Securing Special Seeds (Martian Jewels Corn, for instance)

martian jewels corn

An ear of Martian Jewels on the stalk – note the rich color of the stem and husk. (See end of post for useful tips on choosing and ordering vegetable seeds).

As far as I’m concerned, this time of year is already plenty busy enough. Had I my druthers, I’d just let the seed catalogs pile up until that lovely lull between Christmas and New Years when most of the baking is safely done but it’s not yet time to go see the accountant.

However. Thanks to the ballooning assortment of esoteric goodies for which not even the largest company has sufficient room, waiting is not an option. Between “last chance” and “limited supply” something unique is going to get sold out soon, and she who hesitates is going to be


Well, lost is an exaggeration, but possibly without wanted items, including Martian Jewels Corn. It’s quite new on the market and very new to us – we grew it for the first time last year – but already it’s on the “Last Chance” list at Seeds of Change.

The catalog describes this treat as “a totally unique sweet corn with a different flavor profile and appearance. The kernels are white, but the cob is deep purple, with mostly purple husks,” and the flavor is “more complex than typical sweet corns.”

Mostly true. The flavor is indeed complex, in a notably delicious way, and I’m beyond eager to play around with those purple cobs and husks (pink humitas!). But the kernels are only white, sweet and tender in young adulthood.

As they mature, slowly turning color themselves, they get starchy and even fuller flavored: less and less suitable for gnawing from the cob, more and more tasty in stews and chowders and fresh corn cornbread.

This switcheroo gives Martian Jewels an unusually long and varied picking window, much like that of our old favorite Black Mexican, except that M.J. stays on-the-cob-worthy longer.

martian jewel corn - cob tip

Black Mexican has a yellow cob. Only the white kernels on it change, rapidly turning blue, then black. In Martian Jewels, as you can see at the right, the red starts in the cob and kernel sheaths. It takes quite a while to show up in the kernels themselves.

Black Mexican is an heirloom, first offered commercially in the late 19th century. It acts like a cross between an SU sweet corn and a flour corn.*  Martian Jewels is a modern cross of multiple corn types (including flour corn) developed by the ever-inventive Dr. Alan Kapuler, presiding genius over at Peace Seeds, who has been playing around with colored corn – especially the red sorts – for quite a while now.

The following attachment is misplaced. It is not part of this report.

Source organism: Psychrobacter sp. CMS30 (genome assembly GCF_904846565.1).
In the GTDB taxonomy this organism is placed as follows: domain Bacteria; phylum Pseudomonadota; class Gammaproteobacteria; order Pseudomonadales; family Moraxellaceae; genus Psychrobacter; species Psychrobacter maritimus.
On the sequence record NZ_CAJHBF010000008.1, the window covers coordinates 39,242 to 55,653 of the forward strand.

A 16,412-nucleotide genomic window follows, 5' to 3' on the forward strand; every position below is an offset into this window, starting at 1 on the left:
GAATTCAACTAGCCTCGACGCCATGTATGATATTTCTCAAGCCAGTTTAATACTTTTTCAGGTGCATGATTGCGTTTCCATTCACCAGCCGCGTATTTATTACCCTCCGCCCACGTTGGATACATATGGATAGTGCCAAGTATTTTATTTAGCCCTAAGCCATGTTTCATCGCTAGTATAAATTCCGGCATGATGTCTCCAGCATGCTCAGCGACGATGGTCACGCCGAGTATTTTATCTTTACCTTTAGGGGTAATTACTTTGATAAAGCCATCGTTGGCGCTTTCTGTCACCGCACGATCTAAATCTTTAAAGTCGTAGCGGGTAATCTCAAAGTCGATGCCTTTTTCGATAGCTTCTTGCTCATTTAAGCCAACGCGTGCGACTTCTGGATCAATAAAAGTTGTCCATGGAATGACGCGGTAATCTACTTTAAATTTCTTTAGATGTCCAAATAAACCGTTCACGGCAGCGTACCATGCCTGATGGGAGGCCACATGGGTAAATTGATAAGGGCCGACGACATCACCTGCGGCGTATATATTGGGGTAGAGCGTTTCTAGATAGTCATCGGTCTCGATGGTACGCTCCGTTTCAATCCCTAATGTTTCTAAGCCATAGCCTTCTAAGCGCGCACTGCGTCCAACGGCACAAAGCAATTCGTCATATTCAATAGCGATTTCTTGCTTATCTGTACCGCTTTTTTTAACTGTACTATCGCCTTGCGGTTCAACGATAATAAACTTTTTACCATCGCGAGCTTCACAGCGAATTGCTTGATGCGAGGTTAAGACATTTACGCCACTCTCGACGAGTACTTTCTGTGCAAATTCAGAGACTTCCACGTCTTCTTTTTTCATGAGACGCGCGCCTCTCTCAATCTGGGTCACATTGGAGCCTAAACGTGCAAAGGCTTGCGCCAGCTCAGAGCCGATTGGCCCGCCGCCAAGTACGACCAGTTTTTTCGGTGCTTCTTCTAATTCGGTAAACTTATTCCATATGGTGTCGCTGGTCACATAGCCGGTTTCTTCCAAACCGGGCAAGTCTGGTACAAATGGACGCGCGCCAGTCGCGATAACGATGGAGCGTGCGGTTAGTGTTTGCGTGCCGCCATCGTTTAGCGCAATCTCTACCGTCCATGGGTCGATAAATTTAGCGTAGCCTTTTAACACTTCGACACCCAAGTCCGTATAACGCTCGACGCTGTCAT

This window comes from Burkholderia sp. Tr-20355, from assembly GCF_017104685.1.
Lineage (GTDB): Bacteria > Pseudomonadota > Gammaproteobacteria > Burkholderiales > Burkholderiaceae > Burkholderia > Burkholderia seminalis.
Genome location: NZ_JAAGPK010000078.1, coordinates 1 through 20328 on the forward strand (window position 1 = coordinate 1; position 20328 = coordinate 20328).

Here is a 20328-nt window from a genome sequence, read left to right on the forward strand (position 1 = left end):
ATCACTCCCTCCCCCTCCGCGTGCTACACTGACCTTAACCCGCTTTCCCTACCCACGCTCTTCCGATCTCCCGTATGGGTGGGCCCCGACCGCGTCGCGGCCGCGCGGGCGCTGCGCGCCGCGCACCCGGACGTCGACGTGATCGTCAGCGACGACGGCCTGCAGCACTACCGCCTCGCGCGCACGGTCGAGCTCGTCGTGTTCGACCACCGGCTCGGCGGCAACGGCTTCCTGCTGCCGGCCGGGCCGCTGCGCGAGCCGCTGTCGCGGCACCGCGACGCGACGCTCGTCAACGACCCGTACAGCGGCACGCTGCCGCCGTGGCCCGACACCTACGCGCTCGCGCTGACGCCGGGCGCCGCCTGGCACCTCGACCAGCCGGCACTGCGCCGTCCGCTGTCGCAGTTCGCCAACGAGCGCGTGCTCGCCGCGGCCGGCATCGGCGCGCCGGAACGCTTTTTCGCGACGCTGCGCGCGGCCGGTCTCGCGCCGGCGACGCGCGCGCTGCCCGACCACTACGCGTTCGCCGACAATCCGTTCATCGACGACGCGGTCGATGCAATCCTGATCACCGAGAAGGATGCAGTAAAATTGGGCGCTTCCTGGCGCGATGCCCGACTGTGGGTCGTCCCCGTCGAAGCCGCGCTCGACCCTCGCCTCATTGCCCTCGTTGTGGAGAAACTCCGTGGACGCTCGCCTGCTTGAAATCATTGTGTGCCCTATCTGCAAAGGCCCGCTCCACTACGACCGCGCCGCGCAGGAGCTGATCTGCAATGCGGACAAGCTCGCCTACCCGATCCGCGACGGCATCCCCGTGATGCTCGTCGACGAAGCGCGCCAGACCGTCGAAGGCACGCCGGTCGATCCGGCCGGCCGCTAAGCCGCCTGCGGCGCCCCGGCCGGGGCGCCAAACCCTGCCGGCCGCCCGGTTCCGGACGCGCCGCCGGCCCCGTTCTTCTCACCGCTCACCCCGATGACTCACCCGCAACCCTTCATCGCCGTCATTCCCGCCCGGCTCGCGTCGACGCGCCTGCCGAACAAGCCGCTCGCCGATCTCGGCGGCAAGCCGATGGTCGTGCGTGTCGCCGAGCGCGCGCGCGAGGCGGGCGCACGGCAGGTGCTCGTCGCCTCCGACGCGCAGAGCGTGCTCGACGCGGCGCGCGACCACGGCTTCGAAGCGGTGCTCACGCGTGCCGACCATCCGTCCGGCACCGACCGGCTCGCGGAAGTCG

The goal: breed a variety of corn that can be grown organically, fits the usual bills in terms of things like strong germination and plentiful yield, and not only tastes great but also is high in cancer thwarting anthocyanins, antioxidants that are a major source of red color in plants from tomatoes to maple leaves.

A more detailed explanation of Martian Jewels’ genetic heritage is on this thread at Homegrown Goodness, one of the roughly gazillion online fora devoted to food gardening.

I’m almost sorry I found this outfit, because it’s just about impossible to stop browsing around on it. As is the way of things these days, participants come from all over the globe (primarily North America and Western Europe) and appear to be a nice mix of experts and newbies. Enough of the latter to keep you from feeling like a total dunce,  enough of the former to make it easy to actually learn something.

To learn more from and about Dr. Kapuler, try this interview.

* Corn genetics is a fascinating subject, important to home gardeners who want to grow the best, but difficult to explain well without wading too far into the weeds. The University of Vermont has done a very good job here.

Useful Past Posts about Vegetable Seeds

The difference between heirlooms and hybrids, with a few favorite seed sources thrown in.

Buying organic seeds.

Deciding which seeds to start indoors.

When to start the seeds (sooner than you’d think, in some cases, later than you’d think, in most).

The storage life of seeds.

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1 Comment »

  • I barely have room for a couple of tomatoes and some chillies, but with a name like Martian Jewels I might just have to own a packet of seeds to display.

    Not a bad idea, Scotty — plus you could try one cluster of stalks, just for pretty and and a taste. You’d have to hand-pollinate, but if there were only 3 or 4 plants that wouldn’t be a big deal.

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